While outstanding earnings from large banks like Goldman Sachs (GS) and Wells Fargo (WFC) have helped big banks to make positive headlines, many investors are still justifiably wary of the financial sector. FBR Capital Markets (FBCM) and First Trust offer funds that help give exposure to smaller, and often healthier, banks.The new fund, First Trust NASDAQ ABA Community Bank Index Fund ( QABA) exposes investors to smaller, less-risky banks. Though the fund was only released July 1, it already faces competition from mutual funds such as FBR Small Cap Financial ( FBRSX) that invest in similar banks but have an established track record. In the past 24 months, investing in banks has been a risky endeavor. Although a lot of news reports are saying that the worst of the ordeal may be behind us, many investors are still hesitant to hold the same institutions that just six months ago were at the verge of breaking down. QABA is the latest instrument by First Trust, the same institution that boasts more than 30 ETFs including First Trust ISE Global Wind Energy Index Fund ( FAN) and First Trust ISE-Revere Natural Gas Index Fund ( FCG). FBRSX, as I reported on in our article on regional banks and ETFs, is managed by David Ellison, the fund manager for a number of FBR Capital Markets mutual and hedge funds. Because the aim of both funds is to follow the small-cap banking sector, their holdings consist of a number of similarly run banks and financial institutions. However, QABA with its 96 holdings may be more broadly spread across the sector than FBRSX with only 67 holdings. Investors may benefit from analyzing other aspects of the two funds before making a decision as to which one they would like to place their money in.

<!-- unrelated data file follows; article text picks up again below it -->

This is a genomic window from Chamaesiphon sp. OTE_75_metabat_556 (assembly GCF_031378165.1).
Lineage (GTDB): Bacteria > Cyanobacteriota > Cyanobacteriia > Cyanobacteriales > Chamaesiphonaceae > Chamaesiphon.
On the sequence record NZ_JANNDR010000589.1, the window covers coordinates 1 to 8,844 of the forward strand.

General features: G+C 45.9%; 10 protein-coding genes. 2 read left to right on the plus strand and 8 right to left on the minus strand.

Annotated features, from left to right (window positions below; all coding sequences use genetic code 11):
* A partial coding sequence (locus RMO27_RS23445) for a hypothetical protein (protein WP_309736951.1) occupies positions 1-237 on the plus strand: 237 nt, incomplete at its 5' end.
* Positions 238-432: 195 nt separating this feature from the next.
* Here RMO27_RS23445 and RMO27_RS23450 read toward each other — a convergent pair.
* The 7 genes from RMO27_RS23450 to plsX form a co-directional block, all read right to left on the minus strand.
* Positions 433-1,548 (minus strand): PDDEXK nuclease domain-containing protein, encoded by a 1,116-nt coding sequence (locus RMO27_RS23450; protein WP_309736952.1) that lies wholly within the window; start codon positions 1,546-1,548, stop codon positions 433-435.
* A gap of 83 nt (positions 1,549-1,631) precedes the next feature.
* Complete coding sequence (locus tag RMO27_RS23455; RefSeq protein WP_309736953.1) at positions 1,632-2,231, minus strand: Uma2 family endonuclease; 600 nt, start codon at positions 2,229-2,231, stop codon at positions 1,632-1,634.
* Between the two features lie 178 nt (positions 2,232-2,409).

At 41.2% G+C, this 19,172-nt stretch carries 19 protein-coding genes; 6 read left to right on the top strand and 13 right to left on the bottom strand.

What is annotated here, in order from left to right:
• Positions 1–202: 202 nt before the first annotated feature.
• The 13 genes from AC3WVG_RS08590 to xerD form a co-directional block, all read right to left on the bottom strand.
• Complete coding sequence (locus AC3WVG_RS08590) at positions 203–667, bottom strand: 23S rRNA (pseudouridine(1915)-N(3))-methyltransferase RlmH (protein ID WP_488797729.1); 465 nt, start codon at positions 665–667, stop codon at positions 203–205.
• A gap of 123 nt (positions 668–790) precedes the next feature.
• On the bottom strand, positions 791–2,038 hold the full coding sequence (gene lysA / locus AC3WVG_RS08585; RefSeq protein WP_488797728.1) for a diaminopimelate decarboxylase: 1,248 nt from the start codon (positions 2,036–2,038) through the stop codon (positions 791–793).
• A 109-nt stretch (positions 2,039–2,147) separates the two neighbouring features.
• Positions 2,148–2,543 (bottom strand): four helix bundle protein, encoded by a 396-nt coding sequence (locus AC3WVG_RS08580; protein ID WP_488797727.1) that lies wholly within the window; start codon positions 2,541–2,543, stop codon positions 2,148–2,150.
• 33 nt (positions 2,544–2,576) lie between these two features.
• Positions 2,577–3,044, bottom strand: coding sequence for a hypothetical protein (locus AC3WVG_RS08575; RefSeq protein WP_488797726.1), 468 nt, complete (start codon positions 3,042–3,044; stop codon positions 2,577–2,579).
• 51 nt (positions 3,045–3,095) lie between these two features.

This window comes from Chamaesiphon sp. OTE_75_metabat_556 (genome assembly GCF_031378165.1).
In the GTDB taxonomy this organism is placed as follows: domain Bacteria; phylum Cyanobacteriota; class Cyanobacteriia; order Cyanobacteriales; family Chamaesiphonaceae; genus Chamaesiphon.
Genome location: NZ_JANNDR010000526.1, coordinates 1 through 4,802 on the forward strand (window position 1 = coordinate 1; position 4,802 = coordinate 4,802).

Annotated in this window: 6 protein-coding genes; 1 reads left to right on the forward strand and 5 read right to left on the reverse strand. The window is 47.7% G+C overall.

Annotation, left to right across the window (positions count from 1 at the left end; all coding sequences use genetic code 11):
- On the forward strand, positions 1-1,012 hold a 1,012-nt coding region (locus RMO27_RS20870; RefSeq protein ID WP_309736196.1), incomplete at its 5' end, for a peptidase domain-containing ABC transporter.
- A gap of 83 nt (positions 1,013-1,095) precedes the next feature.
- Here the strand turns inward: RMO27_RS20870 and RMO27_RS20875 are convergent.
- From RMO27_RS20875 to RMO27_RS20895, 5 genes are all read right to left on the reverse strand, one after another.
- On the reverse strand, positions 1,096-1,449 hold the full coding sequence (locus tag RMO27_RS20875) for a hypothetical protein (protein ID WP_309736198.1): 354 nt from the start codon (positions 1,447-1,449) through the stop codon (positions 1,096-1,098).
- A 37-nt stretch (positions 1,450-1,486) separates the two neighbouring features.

Like a traditional ETF, QABA is a passively managed instrument. The fund is comprised of all the Nasdaq-listed banks excluding the largest 50. Aside from this stipulation, the fund's holdings also must meet other criteria to be included in the fund. These can be found in my article on QABA's introduction. It is likely that the fund's holdings will see very few changes from year to year. FBRSX, on the other hand, is an actively managed fund. Therefore, the fund will most definitely change holdings as time goes on. In the current volatile state of the banking industry, having a manager to adjust holdings on a moment's notice may help investors avoid some of the harsh drops that could plague the sector as it attempts to rebound. Moving forward, FBRSX may be the safest choice to navigate the bumpy road that the banking industry is likely to travel. QABA may gain some ground, however, when it comes to fees. With its passive management, QABA boasts a low 0.60% fee, much lower than that of the actively managed FBRSX, for which investors will pay a hefty 1.49%. While QABA will have to prove itself in the coming months, FBRSX has seen positive returns in recent times. The return for the fund from the market bottom in March to its height in May was 37.3%. As investors attempt to wade back into the once uncertain waters of the banking industry, it may be in their best interest to start safe by investing in small, conservative banks such as the ones that make up both FBRSX and QABA. The vast majority of banks that these funds invest in are not the global conglomerates that invade the daily news with their risky subprime lending and exotic financial instruments.
Rather, these banks get back to basics. In a time when everyone is talking about the "new normal," these banks may be what the future has in mind. While QABA's methodology appears solid, the fund has yet to garner much investor attention since its launch on July 1. Investors may want to be patient or buy a limited number of shares until the volume in this fund increases. Currently the average daily trading volume for QABA is less than 5,000 shares. One ETF alternative to QABA is iShares' Dow Jones U.S. Regional Banks Index Fund ( IAT). This fund, however, tends to favor more "super regional" banks like U.S. Bancorp ( USB) and Northern Trust ( NTRS). IAT is also more top-heavy than QABA, with nearly 20% of the fund allocated to top component U.S. Bancorp. For investors who are still wary of even the safest parts of the banking industry, FBRSX, with its active management, may help investors avoid the ups and downs of a recovering sector. However, if the news is correct and the banking industry is past its low points, QABA may provide the aggression necessary for good returns while avoiding the dangers that large financial giants may bring along.